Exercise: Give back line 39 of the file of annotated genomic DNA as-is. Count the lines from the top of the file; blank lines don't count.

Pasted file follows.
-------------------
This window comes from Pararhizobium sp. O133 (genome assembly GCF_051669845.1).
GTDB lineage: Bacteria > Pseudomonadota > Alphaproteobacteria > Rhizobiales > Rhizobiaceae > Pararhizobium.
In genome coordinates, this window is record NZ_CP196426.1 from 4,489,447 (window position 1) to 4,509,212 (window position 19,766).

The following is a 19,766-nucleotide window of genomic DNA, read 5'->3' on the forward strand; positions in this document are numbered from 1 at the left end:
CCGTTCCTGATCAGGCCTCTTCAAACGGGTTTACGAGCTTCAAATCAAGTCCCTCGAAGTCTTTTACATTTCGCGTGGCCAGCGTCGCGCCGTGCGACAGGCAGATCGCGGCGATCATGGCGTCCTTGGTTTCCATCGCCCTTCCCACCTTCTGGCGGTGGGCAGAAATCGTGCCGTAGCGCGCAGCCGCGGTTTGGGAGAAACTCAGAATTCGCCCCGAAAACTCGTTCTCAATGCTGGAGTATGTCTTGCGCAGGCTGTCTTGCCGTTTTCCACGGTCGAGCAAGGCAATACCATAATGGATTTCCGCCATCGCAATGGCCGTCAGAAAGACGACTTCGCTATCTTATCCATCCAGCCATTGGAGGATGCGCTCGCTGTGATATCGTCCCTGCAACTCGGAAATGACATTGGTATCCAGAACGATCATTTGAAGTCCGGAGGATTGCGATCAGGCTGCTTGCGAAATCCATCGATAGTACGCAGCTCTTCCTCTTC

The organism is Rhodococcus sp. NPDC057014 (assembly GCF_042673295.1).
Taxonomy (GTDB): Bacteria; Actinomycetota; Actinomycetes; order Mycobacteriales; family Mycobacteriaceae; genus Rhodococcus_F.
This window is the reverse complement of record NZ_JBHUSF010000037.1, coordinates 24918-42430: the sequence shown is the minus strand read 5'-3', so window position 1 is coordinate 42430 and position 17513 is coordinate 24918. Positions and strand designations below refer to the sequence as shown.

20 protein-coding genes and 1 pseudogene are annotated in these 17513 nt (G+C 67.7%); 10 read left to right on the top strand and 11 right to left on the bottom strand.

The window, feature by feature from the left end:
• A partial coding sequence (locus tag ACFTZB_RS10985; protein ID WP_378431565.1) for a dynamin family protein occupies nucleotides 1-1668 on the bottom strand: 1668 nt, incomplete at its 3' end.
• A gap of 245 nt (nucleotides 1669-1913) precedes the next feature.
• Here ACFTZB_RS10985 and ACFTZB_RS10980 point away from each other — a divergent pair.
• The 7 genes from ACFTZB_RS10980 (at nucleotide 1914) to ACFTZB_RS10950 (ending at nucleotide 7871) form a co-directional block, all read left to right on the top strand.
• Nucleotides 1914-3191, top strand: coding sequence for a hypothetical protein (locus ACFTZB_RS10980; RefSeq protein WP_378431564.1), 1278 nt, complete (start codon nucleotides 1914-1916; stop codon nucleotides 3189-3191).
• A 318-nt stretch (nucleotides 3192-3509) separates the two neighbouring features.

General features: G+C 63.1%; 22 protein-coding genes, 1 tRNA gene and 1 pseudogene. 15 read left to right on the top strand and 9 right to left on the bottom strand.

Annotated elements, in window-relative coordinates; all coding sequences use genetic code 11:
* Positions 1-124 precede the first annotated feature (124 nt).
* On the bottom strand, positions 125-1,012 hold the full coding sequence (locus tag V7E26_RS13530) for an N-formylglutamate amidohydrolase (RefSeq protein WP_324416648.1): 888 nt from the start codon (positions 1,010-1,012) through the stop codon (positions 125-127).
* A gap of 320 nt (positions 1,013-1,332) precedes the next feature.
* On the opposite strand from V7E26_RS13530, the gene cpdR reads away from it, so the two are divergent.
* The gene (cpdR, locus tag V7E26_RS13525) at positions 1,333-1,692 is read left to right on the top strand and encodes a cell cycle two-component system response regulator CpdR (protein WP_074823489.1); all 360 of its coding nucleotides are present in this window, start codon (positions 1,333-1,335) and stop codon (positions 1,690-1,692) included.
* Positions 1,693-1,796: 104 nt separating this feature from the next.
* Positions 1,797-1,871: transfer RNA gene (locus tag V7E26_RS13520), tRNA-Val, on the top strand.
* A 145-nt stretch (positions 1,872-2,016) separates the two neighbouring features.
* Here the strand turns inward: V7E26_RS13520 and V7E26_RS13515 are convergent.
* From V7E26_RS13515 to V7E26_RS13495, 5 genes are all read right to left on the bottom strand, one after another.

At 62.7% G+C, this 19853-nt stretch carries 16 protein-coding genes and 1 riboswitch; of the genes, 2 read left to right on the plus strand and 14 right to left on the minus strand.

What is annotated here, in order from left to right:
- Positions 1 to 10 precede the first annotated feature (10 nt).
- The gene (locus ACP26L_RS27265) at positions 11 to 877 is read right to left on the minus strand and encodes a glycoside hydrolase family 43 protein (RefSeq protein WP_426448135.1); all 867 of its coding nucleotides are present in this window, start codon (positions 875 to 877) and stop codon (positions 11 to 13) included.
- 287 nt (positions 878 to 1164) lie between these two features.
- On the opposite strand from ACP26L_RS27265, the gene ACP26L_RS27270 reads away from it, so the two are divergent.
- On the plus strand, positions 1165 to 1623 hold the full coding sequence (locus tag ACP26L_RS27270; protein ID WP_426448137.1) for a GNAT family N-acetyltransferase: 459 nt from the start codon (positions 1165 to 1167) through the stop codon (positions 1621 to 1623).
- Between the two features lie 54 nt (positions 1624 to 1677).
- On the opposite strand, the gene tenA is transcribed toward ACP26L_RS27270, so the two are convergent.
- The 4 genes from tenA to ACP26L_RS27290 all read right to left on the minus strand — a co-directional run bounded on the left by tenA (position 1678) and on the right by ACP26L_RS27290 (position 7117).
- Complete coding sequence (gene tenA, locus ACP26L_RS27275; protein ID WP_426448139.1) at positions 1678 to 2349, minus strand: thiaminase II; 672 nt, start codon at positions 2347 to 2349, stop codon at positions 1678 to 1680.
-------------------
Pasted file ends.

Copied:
- Complete coding sequence (gene tenA, locus ACP26L_RS27275; protein ID WP_426448139.1) at positions 1678 to 2349, minus strand: thiaminase II; 672 nt, start codon at positions 2347 to 2349, stop codon at positions 1678 to 1680.